"Among the items were arrow heads, Roman and medieval coins, Roman brooches, earrings and clasps from the Visigoth era, polished stone axes and pillars with Arab inscriptions," police said in a statement.
Officers also seized "thousands of coins of different types and dates, but mostly from the Roman era."
They also found 18 metal detectors used to pillage archeological sites.
The gang operated mostly in the southern region of Andalucia, but also "travelled to other regions to pillage sites."
The items, once restored, were sold at private auctions, on the Internet or directly to private collectors who were "regular customers."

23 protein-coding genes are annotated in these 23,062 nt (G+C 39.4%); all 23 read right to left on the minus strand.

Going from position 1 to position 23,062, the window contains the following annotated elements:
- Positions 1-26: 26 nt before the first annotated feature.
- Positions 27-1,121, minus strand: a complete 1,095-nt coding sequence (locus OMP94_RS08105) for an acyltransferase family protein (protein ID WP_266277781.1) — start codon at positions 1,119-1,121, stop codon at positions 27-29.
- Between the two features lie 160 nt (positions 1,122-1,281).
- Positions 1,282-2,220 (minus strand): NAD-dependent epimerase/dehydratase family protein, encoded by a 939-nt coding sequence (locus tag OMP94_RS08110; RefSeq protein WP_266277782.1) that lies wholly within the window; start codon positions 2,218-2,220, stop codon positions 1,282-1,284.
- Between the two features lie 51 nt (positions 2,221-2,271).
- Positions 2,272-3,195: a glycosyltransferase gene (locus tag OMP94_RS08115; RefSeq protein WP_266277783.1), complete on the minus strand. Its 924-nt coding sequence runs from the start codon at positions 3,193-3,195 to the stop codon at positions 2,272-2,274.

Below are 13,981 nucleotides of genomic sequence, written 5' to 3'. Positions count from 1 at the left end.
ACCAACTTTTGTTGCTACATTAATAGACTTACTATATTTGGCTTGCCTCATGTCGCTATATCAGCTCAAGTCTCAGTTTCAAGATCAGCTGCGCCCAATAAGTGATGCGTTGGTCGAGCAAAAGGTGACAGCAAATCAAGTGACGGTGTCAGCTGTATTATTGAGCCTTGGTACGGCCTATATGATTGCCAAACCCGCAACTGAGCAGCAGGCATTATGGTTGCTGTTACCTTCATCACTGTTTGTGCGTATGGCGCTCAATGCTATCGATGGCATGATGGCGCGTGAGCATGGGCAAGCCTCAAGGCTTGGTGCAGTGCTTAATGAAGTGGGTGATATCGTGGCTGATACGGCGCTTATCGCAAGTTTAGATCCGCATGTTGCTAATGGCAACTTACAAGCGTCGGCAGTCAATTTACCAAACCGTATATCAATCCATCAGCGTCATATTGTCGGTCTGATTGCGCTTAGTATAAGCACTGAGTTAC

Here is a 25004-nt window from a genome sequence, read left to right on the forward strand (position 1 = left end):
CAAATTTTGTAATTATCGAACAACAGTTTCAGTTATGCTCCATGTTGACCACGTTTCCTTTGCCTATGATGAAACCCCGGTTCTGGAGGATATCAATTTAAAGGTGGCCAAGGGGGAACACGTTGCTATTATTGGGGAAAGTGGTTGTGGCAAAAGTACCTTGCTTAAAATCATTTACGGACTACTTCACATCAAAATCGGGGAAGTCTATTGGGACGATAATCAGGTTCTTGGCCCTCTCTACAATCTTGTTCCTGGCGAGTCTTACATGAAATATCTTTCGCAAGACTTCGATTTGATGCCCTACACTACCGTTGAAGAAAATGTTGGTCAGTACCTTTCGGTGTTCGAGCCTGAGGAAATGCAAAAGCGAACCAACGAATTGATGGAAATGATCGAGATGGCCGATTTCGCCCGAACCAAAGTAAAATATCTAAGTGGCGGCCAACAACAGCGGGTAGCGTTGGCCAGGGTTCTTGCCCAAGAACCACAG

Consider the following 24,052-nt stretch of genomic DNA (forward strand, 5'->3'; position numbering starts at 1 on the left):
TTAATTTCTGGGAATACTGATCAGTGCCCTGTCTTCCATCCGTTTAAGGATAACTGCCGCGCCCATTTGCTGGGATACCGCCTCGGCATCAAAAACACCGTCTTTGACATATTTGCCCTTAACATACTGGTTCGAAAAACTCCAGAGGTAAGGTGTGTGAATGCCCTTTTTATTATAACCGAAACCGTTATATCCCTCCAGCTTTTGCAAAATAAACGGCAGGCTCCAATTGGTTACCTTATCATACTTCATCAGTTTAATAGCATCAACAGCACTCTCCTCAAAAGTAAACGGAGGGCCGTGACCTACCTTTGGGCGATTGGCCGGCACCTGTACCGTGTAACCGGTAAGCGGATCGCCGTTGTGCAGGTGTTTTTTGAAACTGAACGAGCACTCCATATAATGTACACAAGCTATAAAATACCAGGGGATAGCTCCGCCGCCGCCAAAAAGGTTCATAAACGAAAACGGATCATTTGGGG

Most of the items were originals. But some were copies that had been made to look to like antiques.
In another investigation as part the same operation, police detained a further 28 people for suspected trafficking in precious metals and money-laundering.
They seized 55 kilogrammes of gold (182 pounds), 70 kilogrammes of silver, several jewels and 900,000 euros (1.2 million dollars) in cash and seven firearms.
The gold was melted down then sent to Germany, Turkey, Italy or Switzerland where it was refined.
The police said the suspected head of the gang that pillaged the archeological sites was also believed to be involved in the trafficking of the precious metals.